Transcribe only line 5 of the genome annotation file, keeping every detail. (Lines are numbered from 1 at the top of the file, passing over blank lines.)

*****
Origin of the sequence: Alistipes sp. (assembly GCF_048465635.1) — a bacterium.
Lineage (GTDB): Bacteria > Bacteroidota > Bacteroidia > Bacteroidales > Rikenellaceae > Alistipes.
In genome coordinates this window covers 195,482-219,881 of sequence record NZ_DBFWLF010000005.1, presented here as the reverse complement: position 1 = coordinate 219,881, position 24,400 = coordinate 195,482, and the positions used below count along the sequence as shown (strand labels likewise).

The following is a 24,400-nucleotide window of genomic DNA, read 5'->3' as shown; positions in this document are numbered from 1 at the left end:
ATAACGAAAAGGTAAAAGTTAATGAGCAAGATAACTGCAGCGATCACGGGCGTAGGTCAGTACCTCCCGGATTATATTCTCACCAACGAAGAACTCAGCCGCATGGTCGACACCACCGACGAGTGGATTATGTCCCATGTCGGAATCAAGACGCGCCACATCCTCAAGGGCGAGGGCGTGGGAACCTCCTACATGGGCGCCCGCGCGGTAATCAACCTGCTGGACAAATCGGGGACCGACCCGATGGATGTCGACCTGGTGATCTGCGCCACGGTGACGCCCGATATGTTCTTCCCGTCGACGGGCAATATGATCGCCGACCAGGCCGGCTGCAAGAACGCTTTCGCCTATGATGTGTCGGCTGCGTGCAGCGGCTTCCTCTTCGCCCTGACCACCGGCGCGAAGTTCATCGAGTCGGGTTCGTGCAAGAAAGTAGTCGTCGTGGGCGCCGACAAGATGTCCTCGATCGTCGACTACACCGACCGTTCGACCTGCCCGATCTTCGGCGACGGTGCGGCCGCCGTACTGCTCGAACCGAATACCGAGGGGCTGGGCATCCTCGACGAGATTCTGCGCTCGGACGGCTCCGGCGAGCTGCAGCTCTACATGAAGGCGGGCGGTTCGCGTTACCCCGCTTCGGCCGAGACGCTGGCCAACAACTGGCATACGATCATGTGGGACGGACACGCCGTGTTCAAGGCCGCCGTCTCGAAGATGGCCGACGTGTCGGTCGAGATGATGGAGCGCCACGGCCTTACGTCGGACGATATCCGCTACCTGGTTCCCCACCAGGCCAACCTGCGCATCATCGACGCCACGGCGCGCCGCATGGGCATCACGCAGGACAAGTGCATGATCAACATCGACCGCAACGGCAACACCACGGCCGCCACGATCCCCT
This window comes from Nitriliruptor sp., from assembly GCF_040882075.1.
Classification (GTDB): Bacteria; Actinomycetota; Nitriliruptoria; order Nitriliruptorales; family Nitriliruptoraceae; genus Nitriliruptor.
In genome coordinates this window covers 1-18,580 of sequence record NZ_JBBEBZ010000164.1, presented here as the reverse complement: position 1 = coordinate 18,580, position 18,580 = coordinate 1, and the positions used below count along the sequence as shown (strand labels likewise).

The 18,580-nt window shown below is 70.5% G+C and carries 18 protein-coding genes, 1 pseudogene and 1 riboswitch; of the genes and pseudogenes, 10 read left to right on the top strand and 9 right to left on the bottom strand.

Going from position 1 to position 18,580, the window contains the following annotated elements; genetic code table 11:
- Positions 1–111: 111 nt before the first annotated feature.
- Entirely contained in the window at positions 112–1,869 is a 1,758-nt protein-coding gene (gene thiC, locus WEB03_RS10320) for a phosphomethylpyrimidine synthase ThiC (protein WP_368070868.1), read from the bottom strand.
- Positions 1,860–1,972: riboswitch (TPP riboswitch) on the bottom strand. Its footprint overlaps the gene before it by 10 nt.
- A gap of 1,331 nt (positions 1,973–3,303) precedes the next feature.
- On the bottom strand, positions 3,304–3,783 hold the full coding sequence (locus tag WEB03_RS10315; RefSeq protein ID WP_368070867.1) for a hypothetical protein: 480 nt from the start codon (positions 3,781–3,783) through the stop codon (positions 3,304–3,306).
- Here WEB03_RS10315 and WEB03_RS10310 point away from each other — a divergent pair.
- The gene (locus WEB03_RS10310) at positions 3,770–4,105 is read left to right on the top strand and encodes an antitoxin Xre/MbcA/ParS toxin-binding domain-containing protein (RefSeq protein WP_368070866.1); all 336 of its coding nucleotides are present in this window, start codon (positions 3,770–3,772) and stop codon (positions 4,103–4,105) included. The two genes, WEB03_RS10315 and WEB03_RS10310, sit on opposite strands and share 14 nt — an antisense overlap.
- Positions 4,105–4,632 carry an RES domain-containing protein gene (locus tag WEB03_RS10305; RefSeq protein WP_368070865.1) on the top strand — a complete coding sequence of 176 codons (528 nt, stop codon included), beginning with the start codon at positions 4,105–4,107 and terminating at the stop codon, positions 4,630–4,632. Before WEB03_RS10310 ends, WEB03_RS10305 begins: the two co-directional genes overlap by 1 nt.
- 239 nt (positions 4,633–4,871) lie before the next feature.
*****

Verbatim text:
ATAACGAAAAGGTAAAAGTTAATGAGCAAGATAACTGCAGCGATCACGGGCGTAGGTCAGTACCTCCCGGATTATATTCTCACCAACGAAGAACTCAGCCGCATGGTCGACACCACCGACGAGTGGATTATGTCCCATGTCGGAATCAAGACGCGCCACATCCTCAAGGGCGAGGGCGTGGGAACCTCCTACATGGGCGCCCGCGCGGTAATCAACCTGCTGGACAAATCGGGGACCGACCCGATGGATGTCGACCTGGTGATCTGCGCCACGGTGACGCCCGATATGTTCTTCCCGTCGACGGGCAATATGATCGCCGACCAGGCCGGCTGCAAGAACGCTTTCGCCTATGATGTGTCGGCTGCGTGCAGCGGCTTCCTCTTCGCCCTGACCACCGGCGCGAAGTTCATCGAGTCGGGTTCGTGCAAGAAAGTAGTCGTCGTGGGCGCCGACAAGATGTCCTCGATCGTCGACTACACCGACCGTTCGACCTGCCCGATCTTCGGCGACGGTGCGGCCGCCGTACTGCTCGAACCGAATACCGAGGGGCTGGGCATCCTCGACGAGATTCTGCGCTCGGACGGCTCCGGCGAGCTGCAGCTCTACATGAAGGCGGGCGGTTCGCGTTACCCCGCTTCGGCCGAGACGCTGGCCAACAACTGGCATACGATCATGTGGGACGGACACGCCGTGTTCAAGGCCGCCGTCTCGAAGATGGCCGACGTGTCGGTCGAGATGATGGAGCGCCACGGCCTTACGTCGGACGATATCCGCTACCTGGTTCCCCACCAGGCCAACCTGCGCATCATCGACGCCACGGCGCGCCGCATGGGCATCACGCAGGACAAGTGCATGATCAACATCGACCGCAACGGCAACACCACGGCCGCCACGATCCCCT